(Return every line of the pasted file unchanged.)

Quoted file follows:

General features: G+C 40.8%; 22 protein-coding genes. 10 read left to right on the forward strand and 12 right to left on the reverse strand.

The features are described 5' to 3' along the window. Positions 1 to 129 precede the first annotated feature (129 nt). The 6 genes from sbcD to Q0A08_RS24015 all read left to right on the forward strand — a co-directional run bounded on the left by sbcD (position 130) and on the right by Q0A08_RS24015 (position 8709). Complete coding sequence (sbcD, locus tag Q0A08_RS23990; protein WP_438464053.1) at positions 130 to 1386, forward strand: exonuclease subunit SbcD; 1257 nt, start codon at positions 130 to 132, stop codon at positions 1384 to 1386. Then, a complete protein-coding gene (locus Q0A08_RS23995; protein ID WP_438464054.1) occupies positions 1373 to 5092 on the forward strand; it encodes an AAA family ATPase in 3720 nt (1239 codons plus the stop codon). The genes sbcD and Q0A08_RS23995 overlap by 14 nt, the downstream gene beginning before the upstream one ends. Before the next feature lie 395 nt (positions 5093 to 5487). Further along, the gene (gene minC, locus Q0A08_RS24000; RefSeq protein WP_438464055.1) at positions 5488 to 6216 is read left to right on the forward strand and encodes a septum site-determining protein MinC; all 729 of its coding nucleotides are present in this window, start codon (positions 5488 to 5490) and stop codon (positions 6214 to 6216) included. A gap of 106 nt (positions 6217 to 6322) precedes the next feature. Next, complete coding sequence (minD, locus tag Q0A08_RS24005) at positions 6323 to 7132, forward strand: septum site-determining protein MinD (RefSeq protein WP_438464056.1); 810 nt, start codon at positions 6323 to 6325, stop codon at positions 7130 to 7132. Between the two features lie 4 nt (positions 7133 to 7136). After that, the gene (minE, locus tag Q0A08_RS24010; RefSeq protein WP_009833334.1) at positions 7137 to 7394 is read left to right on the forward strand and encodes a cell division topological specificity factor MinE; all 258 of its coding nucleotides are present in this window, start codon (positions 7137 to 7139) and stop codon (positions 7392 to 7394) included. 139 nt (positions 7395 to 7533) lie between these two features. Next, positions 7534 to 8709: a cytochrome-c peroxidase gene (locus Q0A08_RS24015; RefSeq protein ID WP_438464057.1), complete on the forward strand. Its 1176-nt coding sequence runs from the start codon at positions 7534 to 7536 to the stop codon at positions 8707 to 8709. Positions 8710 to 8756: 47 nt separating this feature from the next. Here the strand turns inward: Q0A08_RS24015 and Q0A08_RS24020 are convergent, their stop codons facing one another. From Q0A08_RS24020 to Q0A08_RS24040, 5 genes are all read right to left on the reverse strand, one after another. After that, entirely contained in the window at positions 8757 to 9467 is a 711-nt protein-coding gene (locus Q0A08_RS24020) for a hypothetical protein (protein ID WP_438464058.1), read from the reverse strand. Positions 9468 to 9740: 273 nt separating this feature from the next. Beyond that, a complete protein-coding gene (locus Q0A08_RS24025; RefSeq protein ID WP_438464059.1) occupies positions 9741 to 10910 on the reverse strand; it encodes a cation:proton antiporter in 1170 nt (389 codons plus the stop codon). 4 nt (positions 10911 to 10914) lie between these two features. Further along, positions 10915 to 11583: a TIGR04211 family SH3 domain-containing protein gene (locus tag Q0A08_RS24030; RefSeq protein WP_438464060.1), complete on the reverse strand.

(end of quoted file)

General features: G+C 40.8%; 22 protein-coding genes. 10 read left to right on the forward strand and 12 right to left on the reverse strand.

The features are described 5' to 3' along the window. Positions 1 to 129 precede the first annotated feature (129 nt). The 6 genes from sbcD to Q0A08_RS24015 all read left to right on the forward strand — a co-directional run bounded on the left by sbcD (position 130) and on the right by Q0A08_RS24015 (position 8709). Complete coding sequence (sbcD, locus tag Q0A08_RS23990; protein WP_438464053.1) at positions 130 to 1386, forward strand: exonuclease subunit SbcD; 1257 nt, start codon at positions 130 to 132, stop codon at positions 1384 to 1386. Then, a complete protein-coding gene (locus Q0A08_RS23995; protein ID WP_438464054.1) occupies positions 1373 to 5092 on the forward strand; it encodes an AAA family ATPase in 3720 nt (1239 codons plus the stop codon). The genes sbcD and Q0A08_RS23995 overlap by 14 nt, the downstream gene beginning before the upstream one ends. Before the next feature lie 395 nt (positions 5093 to 5487). Further along, the gene (gene minC, locus Q0A08_RS24000; RefSeq protein WP_438464055.1) at positions 5488 to 6216 is read left to right on the forward strand and encodes a septum site-determining protein MinC; all 729 of its coding nucleotides are present in this window, start codon (positions 5488 to 5490) and stop codon (positions 6214 to 6216) included. A gap of 106 nt (positions 6217 to 6322) precedes the next feature. Next, complete coding sequence (minD, locus tag Q0A08_RS24005) at positions 6323 to 7132, forward strand: septum site-determining protein MinD (RefSeq protein WP_438464056.1); 810 nt, start codon at positions 6323 to 6325, stop codon at positions 7130 to 7132. Between the two features lie 4 nt (positions 7133 to 7136). After that, the gene (minE, locus tag Q0A08_RS24010; RefSeq protein WP_009833334.1) at positions 7137 to 7394 is read left to right on the forward strand and encodes a cell division topological specificity factor MinE; all 258 of its coding nucleotides are present in this window, start codon (positions 7137 to 7139) and stop codon (positions 7392 to 7394) included. 139 nt (positions 7395 to 7533) lie between these two features. Next, positions 7534 to 8709: a cytochrome-c peroxidase gene (locus Q0A08_RS24015; RefSeq protein ID WP_438464057.1), complete on the forward strand. Its 1176-nt coding sequence runs from the start codon at positions 7534 to 7536 to the stop codon at positions 8707 to 8709. Positions 8710 to 8756: 47 nt separating this feature from the next. Here the strand turns inward: Q0A08_RS24015 and Q0A08_RS24020 are convergent, their stop codons facing one another. From Q0A08_RS24020 to Q0A08_RS24040, 5 genes are all read right to left on the reverse strand, one after another. After that, entirely contained in the window at positions 8757 to 9467 is a 711-nt protein-coding gene (locus Q0A08_RS24020) for a hypothetical protein (protein ID WP_438464058.1), read from the reverse strand. Positions 9468 to 9740: 273 nt separating this feature from the next. Beyond that, a complete protein-coding gene (locus Q0A08_RS24025; RefSeq protein ID WP_438464059.1) occupies positions 9741 to 10910 on the reverse strand; it encodes a cation:proton antiporter in 1170 nt (389 codons plus the stop codon). 4 nt (positions 10911 to 10914) lie between these two features. Further along, positions 10915 to 11583: a TIGR04211 family SH3 domain-containing protein gene (locus tag Q0A08_RS24030; RefSeq protein WP_438464060.1), complete on the reverse strand.